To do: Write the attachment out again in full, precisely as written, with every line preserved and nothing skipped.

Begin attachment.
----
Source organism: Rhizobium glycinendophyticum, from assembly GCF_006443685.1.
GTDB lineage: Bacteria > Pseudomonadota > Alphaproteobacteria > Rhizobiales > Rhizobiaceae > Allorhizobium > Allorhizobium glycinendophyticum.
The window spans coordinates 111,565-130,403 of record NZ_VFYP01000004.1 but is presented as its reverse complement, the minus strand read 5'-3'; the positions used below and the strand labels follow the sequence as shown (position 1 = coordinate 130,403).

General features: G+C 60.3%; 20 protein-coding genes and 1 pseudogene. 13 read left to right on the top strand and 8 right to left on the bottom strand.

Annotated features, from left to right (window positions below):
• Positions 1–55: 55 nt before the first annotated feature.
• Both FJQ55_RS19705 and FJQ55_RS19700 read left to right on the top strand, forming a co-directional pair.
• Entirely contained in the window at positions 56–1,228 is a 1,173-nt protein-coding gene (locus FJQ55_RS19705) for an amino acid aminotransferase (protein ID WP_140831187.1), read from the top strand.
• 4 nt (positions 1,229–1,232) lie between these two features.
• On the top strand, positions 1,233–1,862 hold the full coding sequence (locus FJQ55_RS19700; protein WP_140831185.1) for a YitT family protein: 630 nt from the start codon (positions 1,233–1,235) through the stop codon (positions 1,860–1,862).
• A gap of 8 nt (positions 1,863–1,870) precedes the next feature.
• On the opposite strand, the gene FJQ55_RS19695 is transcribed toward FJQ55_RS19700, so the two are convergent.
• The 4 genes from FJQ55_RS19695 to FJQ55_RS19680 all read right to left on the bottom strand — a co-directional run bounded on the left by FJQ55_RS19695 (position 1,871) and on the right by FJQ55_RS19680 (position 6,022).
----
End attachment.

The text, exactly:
Source organism: Rhizobium glycinendophyticum, from assembly GCF_006443685.1.
GTDB lineage: Bacteria > Pseudomonadota > Alphaproteobacteria > Rhizobiales > Rhizobiaceae > Allorhizobium > Allorhizobium glycinendophyticum.
The window spans coordinates 111,565-130,403 of record NZ_VFYP01000004.1 but is presented as its reverse complement, the minus strand read 5'-3'; the positions used below and the strand labels follow the sequence as shown (position 1 = coordinate 130,403).

General features: G+C 60.3%; 20 protein-coding genes and 1 pseudogene. 13 read left to right on the top strand and 8 right to left on the bottom strand.

Annotated features, from left to right (window positions below):
• Positions 1–55: 55 nt before the first annotated feature.
• Both FJQ55_RS19705 and FJQ55_RS19700 read left to right on the top strand, forming a co-directional pair.
• Entirely contained in the window at positions 56–1,228 is a 1,173-nt protein-coding gene (locus FJQ55_RS19705) for an amino acid aminotransferase (protein ID WP_140831187.1), read from the top strand.
• 4 nt (positions 1,229–1,232) lie between these two features.
• On the top strand, positions 1,233–1,862 hold the full coding sequence (locus FJQ55_RS19700; protein WP_140831185.1) for a YitT family protein: 630 nt from the start codon (positions 1,233–1,235) through the stop codon (positions 1,860–1,862).
• A gap of 8 nt (positions 1,863–1,870) precedes the next feature.
• On the opposite strand, the gene FJQ55_RS19695 is transcribed toward FJQ55_RS19700, so the two are convergent.
• The 4 genes from FJQ55_RS19695 to FJQ55_RS19680 all read right to left on the bottom strand — a co-directional run bounded on the left by FJQ55_RS19695 (position 1,871) and on the right by FJQ55_RS19680 (position 6,022).